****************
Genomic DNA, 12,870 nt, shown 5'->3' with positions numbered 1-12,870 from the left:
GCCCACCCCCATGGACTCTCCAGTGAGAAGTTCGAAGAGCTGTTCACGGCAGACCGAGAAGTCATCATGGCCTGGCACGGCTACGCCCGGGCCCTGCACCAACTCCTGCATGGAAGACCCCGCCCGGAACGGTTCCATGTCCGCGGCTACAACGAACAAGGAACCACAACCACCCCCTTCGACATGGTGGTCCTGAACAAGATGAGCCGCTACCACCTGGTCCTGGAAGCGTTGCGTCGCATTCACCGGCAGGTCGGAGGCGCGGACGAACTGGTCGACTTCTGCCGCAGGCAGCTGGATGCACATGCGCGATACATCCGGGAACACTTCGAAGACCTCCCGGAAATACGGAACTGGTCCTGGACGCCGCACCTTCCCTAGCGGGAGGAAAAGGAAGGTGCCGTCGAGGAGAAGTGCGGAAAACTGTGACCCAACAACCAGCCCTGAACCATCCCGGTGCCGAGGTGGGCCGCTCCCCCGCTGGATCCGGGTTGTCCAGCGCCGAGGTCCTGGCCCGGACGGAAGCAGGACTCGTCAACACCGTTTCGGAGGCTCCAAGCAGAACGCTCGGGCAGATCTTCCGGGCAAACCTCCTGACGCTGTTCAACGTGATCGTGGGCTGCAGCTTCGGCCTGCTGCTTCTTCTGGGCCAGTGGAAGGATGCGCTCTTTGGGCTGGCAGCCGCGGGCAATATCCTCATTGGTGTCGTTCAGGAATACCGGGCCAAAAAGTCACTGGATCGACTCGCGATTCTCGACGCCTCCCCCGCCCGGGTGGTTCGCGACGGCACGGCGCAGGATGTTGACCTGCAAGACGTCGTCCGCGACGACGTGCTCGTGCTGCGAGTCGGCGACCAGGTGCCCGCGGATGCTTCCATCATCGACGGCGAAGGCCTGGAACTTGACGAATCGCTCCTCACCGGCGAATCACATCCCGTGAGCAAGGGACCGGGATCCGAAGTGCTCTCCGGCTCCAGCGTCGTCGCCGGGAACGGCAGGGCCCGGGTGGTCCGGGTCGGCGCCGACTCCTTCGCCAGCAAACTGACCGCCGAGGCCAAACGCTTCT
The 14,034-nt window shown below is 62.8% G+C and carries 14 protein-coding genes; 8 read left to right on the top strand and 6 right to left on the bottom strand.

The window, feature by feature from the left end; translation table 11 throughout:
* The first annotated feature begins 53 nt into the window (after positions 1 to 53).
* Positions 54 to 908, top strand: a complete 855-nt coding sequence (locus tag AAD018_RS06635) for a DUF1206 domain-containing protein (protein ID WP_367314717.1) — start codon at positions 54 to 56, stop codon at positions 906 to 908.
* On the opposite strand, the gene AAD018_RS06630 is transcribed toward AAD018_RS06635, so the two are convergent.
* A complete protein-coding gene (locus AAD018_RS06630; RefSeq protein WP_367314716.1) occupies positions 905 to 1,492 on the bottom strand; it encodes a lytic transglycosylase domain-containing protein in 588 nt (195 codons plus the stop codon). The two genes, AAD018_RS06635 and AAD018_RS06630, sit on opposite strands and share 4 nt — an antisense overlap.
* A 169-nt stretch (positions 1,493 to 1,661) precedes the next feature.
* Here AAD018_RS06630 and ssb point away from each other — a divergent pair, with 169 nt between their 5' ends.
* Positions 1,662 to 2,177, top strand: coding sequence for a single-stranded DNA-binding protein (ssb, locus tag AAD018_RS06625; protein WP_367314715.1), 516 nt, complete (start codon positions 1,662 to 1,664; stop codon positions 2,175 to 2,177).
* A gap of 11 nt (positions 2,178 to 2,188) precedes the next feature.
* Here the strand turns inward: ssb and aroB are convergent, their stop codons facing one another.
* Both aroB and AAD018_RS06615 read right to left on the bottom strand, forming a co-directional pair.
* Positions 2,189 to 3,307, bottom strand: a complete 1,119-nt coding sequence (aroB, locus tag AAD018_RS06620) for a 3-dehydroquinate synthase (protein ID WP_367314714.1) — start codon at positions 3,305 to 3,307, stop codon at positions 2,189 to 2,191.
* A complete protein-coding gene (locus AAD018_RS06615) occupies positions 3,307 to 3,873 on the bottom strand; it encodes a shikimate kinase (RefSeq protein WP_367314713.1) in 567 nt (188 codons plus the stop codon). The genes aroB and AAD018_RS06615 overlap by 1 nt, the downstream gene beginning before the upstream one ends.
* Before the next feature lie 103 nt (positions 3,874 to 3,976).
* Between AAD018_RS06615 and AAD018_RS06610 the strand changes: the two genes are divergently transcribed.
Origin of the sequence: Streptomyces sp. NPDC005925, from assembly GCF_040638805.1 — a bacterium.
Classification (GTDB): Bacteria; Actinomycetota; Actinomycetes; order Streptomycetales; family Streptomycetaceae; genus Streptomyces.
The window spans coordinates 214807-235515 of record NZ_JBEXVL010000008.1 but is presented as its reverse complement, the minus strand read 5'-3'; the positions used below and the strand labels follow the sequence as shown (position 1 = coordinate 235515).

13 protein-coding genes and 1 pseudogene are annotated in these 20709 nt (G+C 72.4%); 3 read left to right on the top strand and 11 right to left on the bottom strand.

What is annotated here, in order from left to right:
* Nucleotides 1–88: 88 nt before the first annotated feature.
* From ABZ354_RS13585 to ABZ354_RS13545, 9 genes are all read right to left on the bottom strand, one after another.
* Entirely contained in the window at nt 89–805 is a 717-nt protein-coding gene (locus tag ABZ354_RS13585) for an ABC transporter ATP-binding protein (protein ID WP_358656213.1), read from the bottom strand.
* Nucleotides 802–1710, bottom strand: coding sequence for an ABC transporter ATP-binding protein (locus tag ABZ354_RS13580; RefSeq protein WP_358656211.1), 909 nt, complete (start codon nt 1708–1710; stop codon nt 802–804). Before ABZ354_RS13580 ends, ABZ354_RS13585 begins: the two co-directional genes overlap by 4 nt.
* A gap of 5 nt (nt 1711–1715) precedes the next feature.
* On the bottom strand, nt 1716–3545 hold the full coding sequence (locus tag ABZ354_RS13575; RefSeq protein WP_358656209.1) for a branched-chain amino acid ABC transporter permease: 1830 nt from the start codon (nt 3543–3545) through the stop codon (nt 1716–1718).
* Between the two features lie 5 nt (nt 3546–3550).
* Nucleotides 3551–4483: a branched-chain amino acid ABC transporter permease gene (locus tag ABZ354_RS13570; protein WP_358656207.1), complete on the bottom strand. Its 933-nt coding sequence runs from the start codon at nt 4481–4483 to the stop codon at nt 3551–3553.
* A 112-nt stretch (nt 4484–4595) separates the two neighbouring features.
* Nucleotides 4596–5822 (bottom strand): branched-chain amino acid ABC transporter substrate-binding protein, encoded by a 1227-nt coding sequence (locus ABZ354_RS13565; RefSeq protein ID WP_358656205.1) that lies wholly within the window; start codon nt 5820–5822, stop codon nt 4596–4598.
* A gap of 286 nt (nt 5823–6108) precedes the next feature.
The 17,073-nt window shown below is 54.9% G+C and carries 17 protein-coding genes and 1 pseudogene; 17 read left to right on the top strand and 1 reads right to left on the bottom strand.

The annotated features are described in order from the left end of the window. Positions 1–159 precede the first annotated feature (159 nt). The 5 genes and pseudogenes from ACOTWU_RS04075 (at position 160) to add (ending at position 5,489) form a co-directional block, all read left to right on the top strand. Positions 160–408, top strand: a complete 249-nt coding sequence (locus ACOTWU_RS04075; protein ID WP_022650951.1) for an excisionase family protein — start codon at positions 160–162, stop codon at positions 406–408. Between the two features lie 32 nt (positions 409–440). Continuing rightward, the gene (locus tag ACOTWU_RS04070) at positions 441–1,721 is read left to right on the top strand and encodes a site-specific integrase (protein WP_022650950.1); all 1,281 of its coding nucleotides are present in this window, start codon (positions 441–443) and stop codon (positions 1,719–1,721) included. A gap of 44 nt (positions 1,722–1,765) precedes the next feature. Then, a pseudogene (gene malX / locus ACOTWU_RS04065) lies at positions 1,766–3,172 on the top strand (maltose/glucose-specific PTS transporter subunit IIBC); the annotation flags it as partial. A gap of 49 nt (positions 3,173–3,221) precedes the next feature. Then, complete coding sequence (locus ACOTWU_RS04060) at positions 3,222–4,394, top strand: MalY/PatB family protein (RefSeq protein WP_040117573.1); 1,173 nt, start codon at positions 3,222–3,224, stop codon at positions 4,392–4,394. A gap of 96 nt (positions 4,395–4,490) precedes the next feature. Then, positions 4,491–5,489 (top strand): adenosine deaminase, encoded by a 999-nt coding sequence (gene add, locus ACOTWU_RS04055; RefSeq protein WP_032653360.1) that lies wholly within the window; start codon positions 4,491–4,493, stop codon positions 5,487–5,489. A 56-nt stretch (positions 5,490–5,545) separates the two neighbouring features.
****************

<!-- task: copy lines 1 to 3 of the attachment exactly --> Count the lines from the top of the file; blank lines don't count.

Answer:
Genomic DNA, 12,870 nt, shown 5'->3' with positions numbered 1-12,870 from the left:
GCCCACCCCCATGGACTCTCCAGTGAGAAGTTCGAAGAGCTGTTCACGGCAGACCGAGAAGTCATCATGGCCTGGCACGGCTACGCCCGGGCCCTGCACCAACTCCTGCATGGAAGACCCCGCCCGGAACGGTTCCATGTCCGCGGCTACAACGAACAAGGAACCACAACCACCCCCTTCGACATGGTGGTCCTGAACAAGATGAGCCGCTACCACCTGGTCCTGGAAGCGTTGCGTCGCATTCACCGGCAGGTCGGAGGCGCGGACGAACTGGTCGACTTCTGCCGCAGGCAGCTGGATGCACATGCGCGATACATCCGGGAACACTTCGAAGACCTCCCGGAAATACGGAACTGGTCCTGGACGCCGCACCTTCCCTAGCGGGAGGAAAAGGAAGGTGCCGTCGAGGAGAAGTGCGGAAAACTGTGACCCAACAACCAGCCCTGAACCATCCCGGTGCCGAGGTGGGCCGCTCCCCCGCTGGATCCGGGTTGTCCAGCGCCGAGGTCCTGGCCCGGACGGAAGCAGGACTCGTCAACACCGTTTCGGAGGCTCCAAGCAGAACGCTCGGGCAGATCTTCCGGGCAAACCTCCTGACGCTGTTCAACGTGATCGTGGGCTGCAGCTTCGGCCTGCTGCTTCTTCTGGGCCAGTGGAAGGATGCGCTCTTTGGGCTGGCAGCCGCGGGCAATATCCTCATTGGTGTCGTTCAGGAATACCGGGCCAAAAAGTCACTGGATCGACTCGCGATTCTCGACGCCTCCCCCGCCCGGGTGGTTCGCGACGGCACGGCGCAGGATGTTGACCTGCAAGACGTCGTCCGCGACGACGTGCTCGTGCTGCGAGTCGGCGACCAGGTGCCCGCGGATGCTTCCATCATCGACGGCGAAGGCCTGGAACTTGACGAATCGCTCCTCACCGGCGAATCACATCCCGTGAGCAAGGGACCGGGATCCGAAGTGCTCTCCGGCTCCAGCGTCGTCGCCGGGAACGGCAGGGCCCGGGTGGTCCGGGTCGGCGCCGACTCCTTCGCCAGCAAACTGACCGCCGAGGCCAAACGCTTCT
The 14,034-nt window shown below is 62.8% G+C and carries 14 protein-coding genes; 8 read left to right on the top strand and 6 right to left on the bottom strand.